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Sunday, August 16th, 2020

Sunday morning found Katie and I driving through Knoxville at 7:00Am headed for Elizabethton. The fog was dense to the point of limited vision, yet as we drove east, we were able to look directly at the sun because of the shroud created by it. It was interesting to experience an agent that both inhibited our ability to see what was ahead, but simultaneously allowed us glimpses of the impossible. It is my habit to spend much of a drive reading. By the light of the shrouded sun I was reading The Apostle of Freedom by Mercia MacDermott. It is a biography of a Bulgarian named Vasil Levsky, who was a revolutionary politician, philosopher, and freedom fighter during the time of the Bulgarian Renaissance and the birth of the modern Bulgarian nation.

It was surreal to be reading about Levsky’s activities in the Sredna Gora, the foothills of the Balkans, to establish the identity and lay the foundation for the Bulgarian state, while simultaneously driving through the foothills of the Appalachians, where the identity and foundation of the state of Tennessee were laid. I could look through the windows of our Expedition and see mist covered foothills where settlements of pioneers once stood. The depth of the history, passion, love, and narratives of both the foothills of Tennessee and Bulgaria struck me. The power of pioneer passion. In a way, it is our prayer that we would journey to Bulgaria with our own God given pioneer passions.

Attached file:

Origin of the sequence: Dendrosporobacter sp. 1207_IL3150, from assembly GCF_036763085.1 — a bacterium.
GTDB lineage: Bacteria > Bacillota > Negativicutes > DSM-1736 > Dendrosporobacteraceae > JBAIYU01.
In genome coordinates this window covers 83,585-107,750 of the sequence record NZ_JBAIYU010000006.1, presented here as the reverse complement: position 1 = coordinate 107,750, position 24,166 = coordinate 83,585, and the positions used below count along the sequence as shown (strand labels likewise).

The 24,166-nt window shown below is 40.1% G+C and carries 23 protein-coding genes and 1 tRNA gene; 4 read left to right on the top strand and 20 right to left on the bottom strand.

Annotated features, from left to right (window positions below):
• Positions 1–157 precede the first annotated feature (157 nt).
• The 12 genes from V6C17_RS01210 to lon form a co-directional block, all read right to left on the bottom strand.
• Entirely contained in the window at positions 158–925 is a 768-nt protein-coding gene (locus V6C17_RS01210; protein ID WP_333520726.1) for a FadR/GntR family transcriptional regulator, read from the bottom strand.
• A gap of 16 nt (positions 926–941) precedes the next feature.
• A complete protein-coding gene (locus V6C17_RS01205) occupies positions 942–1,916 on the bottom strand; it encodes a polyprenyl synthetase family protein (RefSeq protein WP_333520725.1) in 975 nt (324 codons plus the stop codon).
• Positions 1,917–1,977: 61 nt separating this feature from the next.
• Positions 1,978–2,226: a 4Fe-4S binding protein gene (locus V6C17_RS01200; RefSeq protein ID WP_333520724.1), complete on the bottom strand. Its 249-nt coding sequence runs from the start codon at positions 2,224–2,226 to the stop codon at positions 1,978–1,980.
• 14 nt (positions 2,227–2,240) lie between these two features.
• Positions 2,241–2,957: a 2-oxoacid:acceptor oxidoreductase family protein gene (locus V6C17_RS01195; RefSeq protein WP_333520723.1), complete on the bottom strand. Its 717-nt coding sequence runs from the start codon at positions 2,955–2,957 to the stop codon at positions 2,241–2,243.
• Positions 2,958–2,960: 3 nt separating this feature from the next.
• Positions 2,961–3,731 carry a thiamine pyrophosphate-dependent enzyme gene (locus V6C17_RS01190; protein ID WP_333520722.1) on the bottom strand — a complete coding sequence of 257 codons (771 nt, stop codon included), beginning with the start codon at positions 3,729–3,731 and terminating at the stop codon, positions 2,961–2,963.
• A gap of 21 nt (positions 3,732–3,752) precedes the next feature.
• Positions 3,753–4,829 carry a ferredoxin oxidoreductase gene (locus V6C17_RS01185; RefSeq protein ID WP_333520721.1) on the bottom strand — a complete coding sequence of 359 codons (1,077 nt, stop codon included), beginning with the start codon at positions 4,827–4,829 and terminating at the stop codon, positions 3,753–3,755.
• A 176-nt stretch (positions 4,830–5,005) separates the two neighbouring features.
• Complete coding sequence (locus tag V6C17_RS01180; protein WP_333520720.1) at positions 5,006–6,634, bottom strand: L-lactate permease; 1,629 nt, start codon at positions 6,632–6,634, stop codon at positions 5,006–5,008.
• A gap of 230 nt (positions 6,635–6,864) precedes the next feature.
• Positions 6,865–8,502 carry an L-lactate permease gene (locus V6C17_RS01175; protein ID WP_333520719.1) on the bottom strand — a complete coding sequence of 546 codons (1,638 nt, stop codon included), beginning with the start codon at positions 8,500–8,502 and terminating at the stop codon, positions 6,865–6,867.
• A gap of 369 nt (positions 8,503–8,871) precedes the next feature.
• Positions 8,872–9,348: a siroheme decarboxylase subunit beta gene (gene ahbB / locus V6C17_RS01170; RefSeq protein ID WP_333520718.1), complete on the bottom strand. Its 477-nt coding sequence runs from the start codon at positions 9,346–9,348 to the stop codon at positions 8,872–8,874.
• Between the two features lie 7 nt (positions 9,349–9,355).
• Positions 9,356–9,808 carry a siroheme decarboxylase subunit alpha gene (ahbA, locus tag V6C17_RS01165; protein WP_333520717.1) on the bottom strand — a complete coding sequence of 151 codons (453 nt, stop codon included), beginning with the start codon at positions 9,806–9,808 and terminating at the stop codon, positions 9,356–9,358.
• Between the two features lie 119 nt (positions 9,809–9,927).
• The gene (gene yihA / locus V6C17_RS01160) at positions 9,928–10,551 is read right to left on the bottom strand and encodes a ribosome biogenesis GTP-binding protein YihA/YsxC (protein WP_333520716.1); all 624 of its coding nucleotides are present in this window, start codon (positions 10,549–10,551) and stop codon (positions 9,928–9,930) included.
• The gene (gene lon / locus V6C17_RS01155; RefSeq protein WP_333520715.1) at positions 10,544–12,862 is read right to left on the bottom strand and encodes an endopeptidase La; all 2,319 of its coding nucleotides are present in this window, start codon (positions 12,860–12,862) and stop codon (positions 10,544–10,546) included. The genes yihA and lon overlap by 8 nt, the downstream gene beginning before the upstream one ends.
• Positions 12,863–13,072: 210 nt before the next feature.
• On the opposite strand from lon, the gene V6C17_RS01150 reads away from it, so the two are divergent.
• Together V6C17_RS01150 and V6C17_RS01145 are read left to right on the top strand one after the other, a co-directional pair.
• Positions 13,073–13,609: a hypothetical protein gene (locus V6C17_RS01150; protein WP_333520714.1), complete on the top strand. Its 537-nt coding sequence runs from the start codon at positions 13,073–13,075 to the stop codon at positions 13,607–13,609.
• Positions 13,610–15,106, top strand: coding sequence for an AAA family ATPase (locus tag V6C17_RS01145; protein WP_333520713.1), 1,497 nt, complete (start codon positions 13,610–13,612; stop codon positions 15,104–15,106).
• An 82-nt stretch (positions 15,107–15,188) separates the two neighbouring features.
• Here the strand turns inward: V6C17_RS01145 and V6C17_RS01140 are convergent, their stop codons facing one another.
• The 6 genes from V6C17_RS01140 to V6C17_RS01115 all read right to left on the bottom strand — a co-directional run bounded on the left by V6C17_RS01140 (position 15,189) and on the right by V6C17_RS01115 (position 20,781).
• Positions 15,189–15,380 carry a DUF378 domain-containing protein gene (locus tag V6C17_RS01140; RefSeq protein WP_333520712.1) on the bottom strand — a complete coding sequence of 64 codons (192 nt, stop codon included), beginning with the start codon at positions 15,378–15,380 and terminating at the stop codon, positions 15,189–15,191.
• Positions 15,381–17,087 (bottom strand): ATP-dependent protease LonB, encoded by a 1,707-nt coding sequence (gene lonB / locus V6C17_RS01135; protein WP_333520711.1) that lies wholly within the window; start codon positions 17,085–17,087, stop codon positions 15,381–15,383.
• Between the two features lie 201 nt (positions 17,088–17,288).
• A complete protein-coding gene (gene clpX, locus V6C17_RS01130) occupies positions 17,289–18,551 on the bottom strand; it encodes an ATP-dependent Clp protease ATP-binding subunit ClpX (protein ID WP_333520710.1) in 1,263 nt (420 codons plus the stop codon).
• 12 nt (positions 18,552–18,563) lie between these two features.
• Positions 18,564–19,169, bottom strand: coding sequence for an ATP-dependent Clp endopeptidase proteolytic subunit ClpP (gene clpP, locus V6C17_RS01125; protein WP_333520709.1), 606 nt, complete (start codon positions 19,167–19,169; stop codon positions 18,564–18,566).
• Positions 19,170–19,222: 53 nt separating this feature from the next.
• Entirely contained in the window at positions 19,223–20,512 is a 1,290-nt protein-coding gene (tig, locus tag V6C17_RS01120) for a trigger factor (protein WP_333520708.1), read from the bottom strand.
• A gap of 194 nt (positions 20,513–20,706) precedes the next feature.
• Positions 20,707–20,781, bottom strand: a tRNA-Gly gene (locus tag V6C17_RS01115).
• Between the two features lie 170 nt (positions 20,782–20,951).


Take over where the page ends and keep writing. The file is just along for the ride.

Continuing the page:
We pulled into the parking lot of Elizabethton First Church of the Nazarene a little before 10:00AM. The beauty and character of the facility was immediately striking. We were greeted by Pastor Kenley Knight and David Welch. We quickly got setup and then had the incredible joy of getting to hear about the planting of this long-established church. Elizabethton was planted by Mrs. Robinson, who was a minister in the Church of the Nazarene and a graduate of Trevecca Nazarene University. Many aspects of the sanctuary decorum bore her name. She not only planted the church but built the facility that housed its worship from the basement up. We sat in the service feeling that the stained glass depictions of Christ at the door knocking was a direct reminder of his presence that morning, the domed ceiling filled with a beautiful bronze chandelier seemed to lighten the earthly space from the heavens, and the tilted amphitheater style space centered our attentions on the Gospel proclamations that would come from the front. Katie leaned over and whispered in my ear, “You can tell a woman of passion built up this church.” I am inspired by such faithfulness and Kingdom accomplishment. May we walk in the footsteps of Mrs. Robinson.